“C-23”, “C-51”, RMO, LLC Members vs Managers & SWIFT Justice

Q:  Your firm assisted us in getting set up with our “B”, “C-23” (Ornamental Metal), and “C-17” (Glazing) licenses.  We would now like to add the “C-51” (Structural Steel) to the license.  Our company is very diverse and sometimes gets into areas that could be considered “structural” and we of course don’t want any problems.  Would this require an examination if we use the same Responsible Managing Officer (RMO) that holds our current licenses?


A:  Thank you for contacting us again.    While the CSLB will sometimes consider waiving a trade exam for an individual who has held a classification that is very closely related to the classification being applied for, in my opinion the “C-51” is not very closely related to the classifications currently on your license. I don’t believe the CSLB will grant a waiver of the trade exam in this case.

 Q:  We recently obtained a contractor’s license for our Limited Liability Company (LLC).  We noticed on the license that the CSLB has our personnel listed as “members” instead of “managers”.  I’m not sure if this was our mistake when we applied or the CSLB’s mistake, but regardless, we need to get that corrected.  How do we do that?


A:  This change can be made by completing an Application to Report Change of Title for Current Personnel of a Limited Liability Company with the Board.  There is no fee for filing this change.

As indicated in a recent CSLB press release, “one of the goals of (our) undercover sting operations is to convince those caught for illegal contracting that they’re far better off getting their license and working as a legitimate contractor.”  Unfortunately, for some individuals that message just doesn’t seem to sink in.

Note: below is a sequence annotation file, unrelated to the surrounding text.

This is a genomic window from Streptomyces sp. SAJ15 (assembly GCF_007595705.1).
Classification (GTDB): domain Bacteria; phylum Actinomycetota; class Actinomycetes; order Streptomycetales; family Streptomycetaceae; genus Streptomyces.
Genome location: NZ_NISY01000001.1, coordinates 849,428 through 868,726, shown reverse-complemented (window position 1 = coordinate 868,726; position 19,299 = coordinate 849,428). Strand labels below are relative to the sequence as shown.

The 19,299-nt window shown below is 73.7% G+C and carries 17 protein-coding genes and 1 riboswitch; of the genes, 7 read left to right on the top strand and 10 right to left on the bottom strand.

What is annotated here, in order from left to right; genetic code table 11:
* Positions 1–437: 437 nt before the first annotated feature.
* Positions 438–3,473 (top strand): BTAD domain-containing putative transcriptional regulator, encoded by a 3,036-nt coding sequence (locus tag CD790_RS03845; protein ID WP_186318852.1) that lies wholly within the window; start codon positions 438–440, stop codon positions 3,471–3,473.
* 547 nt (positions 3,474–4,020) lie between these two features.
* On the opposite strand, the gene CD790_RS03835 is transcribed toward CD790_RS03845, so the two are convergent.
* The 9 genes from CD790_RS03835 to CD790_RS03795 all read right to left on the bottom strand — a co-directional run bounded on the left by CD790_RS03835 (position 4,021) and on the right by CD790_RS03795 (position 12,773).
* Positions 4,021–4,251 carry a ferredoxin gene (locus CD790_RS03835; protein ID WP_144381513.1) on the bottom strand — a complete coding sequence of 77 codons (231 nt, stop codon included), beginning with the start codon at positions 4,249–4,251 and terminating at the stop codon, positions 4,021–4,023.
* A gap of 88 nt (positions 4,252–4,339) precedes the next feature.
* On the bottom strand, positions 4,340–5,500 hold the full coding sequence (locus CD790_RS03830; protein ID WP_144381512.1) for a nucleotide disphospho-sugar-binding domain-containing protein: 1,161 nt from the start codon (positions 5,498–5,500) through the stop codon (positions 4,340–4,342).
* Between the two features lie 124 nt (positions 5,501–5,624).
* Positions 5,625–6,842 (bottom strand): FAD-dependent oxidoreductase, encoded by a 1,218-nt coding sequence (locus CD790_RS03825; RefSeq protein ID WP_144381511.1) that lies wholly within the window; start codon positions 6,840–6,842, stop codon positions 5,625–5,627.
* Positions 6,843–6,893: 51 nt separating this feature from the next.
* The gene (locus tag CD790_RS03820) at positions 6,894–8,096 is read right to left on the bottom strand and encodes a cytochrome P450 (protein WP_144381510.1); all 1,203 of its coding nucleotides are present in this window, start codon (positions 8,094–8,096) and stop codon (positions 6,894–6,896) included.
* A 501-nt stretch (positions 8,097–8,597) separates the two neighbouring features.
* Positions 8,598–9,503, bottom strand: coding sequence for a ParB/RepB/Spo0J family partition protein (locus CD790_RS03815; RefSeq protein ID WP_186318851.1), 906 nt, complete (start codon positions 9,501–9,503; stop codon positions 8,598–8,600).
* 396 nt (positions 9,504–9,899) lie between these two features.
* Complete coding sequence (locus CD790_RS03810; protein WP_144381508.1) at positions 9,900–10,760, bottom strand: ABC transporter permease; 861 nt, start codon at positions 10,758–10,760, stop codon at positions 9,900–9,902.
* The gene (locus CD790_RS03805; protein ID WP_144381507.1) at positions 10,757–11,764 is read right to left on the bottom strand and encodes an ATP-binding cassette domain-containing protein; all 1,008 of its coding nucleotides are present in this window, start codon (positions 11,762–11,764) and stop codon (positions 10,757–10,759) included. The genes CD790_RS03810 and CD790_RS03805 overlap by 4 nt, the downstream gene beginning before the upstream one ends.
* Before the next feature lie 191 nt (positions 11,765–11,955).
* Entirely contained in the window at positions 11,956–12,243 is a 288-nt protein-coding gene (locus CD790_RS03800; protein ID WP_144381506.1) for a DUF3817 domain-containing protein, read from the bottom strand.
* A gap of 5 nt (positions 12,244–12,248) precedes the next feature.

Of the 13 persons cited April 24 on illegal contracting charges at stings in Chino and Lake Elsinore, three were repeat offenders, including one who had a $5,000 warrant hanging over his head for failing to appear in court on a previous contracting violation.

As has often been covered in this column, the CSLB’s Statewide Investigative Fraud Team (SWIFT) regularly conducts these sting operations in order to put a dent in the underground economy.  In this most recent action, CSLB investigators requested bids for painting, fencing, concrete, and tile work at two locations, with the highest estimate coming in at $9,350 for a fence project. The suspect with the $5,000 warrant, is a very familiar figure to CSLB investigators. He’s an unlicensed painter from Riverside who has three prior misdemeanor charges related to illegal contracting, and has been cited twice by CSLB on administrative violations.

The Contractors Board tries to bring unlicensed contractors over to the legal side and will even give those caught in these stings an application to apply for a license.  However, according to CSLB Registrar Steve Sands, “we won’t tolerate these chronic offenders who think they can sidestep the law and endanger the public.”

Twelve of the 13 suspects, including the previous offenders, received misdemeanor citations for contracting without a license.  According to B&P Code 7028, conviction penalties for contracting without a license include up to six months in jail and/or up to $5,000 in fines — plus penalties escalate with successive violations.